The thicknesses T1 and T2 of the gap 60 and the transitions between the gap thicknesses T1, T2 are adjusted according to the thickness T of the circuit board 50 to achieve a sufficient compression of the circuit board 50, deformation of the standoff 51, or contact force between the wide end 61 of the tapered head 54 and the base 56 to ensure intimate grounding between the circuit board 50 and the conductive member 53.

Once the circuit board 50 is wedged between the wide end 61 and the base 56 as a result of biasing the circuit board 50 toward the neck 54, the position of the circuit board 50 is maintained with a screw or other type of fastener (not shown).

While the preferred embodiments of the present invention have been illustrated in detail, it should be apparent that modifications and adaptations to those embodiments may occur to one skilled in the art without departing from the scope of the present invention as set forth in the following claims.

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Classifications
U.S. Classification174/138.00E, 361/742, 174/166.00S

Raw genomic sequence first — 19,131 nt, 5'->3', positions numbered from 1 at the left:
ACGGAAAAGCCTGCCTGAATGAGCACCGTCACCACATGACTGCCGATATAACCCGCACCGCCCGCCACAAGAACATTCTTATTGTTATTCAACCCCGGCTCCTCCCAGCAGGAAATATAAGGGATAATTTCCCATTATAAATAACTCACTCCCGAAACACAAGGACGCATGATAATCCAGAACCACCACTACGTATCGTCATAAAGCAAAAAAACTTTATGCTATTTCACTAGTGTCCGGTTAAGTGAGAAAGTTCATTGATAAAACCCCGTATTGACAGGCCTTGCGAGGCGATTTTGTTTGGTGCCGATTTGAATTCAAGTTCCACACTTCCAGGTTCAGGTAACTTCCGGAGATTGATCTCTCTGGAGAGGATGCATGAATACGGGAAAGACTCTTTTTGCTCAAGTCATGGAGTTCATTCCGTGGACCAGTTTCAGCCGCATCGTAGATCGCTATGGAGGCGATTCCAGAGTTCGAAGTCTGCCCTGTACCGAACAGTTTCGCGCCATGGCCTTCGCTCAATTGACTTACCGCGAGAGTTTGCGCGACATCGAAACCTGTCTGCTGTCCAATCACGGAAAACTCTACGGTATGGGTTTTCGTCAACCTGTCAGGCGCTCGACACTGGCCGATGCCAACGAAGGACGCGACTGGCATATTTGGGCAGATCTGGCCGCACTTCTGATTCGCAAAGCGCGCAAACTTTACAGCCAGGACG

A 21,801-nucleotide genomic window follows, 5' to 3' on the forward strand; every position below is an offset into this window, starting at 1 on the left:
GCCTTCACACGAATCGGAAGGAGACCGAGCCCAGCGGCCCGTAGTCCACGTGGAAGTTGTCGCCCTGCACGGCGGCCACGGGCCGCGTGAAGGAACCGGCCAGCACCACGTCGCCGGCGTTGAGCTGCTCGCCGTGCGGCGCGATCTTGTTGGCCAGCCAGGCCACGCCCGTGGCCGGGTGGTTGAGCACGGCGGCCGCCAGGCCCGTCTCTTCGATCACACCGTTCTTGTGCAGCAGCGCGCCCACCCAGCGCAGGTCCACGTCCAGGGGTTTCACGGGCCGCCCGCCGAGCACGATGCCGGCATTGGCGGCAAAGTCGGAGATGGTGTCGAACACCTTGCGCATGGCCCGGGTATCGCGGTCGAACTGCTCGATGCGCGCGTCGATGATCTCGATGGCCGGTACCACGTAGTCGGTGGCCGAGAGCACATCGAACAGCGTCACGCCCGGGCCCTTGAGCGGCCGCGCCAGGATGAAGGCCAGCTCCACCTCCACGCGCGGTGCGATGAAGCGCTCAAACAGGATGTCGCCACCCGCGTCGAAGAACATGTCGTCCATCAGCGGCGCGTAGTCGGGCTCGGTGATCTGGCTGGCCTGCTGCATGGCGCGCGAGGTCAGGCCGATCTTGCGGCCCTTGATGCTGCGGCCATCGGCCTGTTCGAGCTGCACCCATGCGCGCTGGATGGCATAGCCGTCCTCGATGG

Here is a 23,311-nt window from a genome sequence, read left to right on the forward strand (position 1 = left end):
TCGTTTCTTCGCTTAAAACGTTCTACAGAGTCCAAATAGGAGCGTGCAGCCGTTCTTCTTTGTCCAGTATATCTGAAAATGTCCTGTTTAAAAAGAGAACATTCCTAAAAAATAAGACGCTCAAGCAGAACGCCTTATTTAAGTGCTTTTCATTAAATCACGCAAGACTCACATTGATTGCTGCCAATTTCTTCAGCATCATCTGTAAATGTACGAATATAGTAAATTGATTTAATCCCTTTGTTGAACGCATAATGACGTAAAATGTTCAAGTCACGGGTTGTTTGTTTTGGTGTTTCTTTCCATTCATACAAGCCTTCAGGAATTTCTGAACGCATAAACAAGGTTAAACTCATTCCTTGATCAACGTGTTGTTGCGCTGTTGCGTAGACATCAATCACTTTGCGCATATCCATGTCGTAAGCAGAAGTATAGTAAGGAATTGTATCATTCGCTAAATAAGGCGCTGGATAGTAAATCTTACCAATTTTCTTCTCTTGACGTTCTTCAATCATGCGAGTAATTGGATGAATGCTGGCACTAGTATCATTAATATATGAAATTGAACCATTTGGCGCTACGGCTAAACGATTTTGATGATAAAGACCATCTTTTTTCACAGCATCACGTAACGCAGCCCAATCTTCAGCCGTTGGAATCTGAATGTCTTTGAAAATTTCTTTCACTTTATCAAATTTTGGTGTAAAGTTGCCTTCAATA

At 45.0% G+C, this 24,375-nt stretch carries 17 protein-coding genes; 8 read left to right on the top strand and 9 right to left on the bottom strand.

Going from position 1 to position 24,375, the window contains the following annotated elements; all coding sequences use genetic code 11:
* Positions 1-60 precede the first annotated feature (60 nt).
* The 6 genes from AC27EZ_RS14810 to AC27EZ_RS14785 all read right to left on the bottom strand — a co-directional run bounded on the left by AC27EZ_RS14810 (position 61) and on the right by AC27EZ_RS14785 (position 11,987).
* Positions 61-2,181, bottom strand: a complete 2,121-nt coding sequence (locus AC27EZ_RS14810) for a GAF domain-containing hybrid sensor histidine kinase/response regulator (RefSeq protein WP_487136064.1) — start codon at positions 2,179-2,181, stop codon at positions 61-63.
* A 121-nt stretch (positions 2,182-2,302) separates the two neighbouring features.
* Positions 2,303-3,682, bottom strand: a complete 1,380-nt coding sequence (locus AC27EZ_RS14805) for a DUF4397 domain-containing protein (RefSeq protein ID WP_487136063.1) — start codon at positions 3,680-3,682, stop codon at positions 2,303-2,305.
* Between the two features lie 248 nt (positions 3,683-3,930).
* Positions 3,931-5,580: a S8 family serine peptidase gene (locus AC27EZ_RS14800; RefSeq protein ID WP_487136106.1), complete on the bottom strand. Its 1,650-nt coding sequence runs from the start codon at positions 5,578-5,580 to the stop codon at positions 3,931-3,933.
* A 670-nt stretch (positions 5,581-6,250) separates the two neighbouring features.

International ClassificationH05K3/32, H01R4/64, H05K7/14, H05K9/00
Cooperative ClassificationH05K7/142, H05K9/0039, H01R4/64, H05K3/325
European ClassificationH05K3/32C, H05K7/14D3, H05K9/00B4B, H01R4/64
Legal Events
DateCodeEventDescription
Aug 27, 2013FPExpired due to failure to pay maintenance fee
Effective date: 20130710
Jul 10, 2013LAPSLapse for failure to pay maintenance fees
Feb 18, 2013REMIMaintenance fee reminder mailed
Dec 11, 2008FPAYFee payment
Year of fee payment: 8
Jan 10, 2005FPAYFee payment
Year of fee payment: 4
May 30, 2000ASAssignment
Owner name: AGILENT TECHNOLOGIES INC, CALIFORNIA
Free format text: ASSIGNMENT OF ASSIGNORS INTEREST;ASSIGNOR:HEWLETT-PACKARD COMPANY;REEL/FRAME:010977/0540
Effective date: 19991101
Owner name: AGILENT TECHNOLOGIES INC INTELLECTUAL PROPERTY ADM
Apr 24, 2000ASAssignment
Owner name: HEWLETT-PACKARD COMPANY, COLORADO
Free format text: MERGER;ASSIGNOR:HEWLETT-PACKARD COMPANY;REEL/FRAME:010759/0049
Effective date: 19980520
Owner name: HEWLETT-PACKARD COMPANY INTELLECTUAL PROPERTY ADMI
Jul 23, 1999ASAssignment
Owner name: HEWLETT-PACKARD COMPANY, CALIFORNIA
Free format text: ASSIGNMENT OF ASSIGNORS INTEREST;ASSIGNOR:FERNANDEZ, LUIS;REEL/FRAME:010115/0185
Effective date: 19990603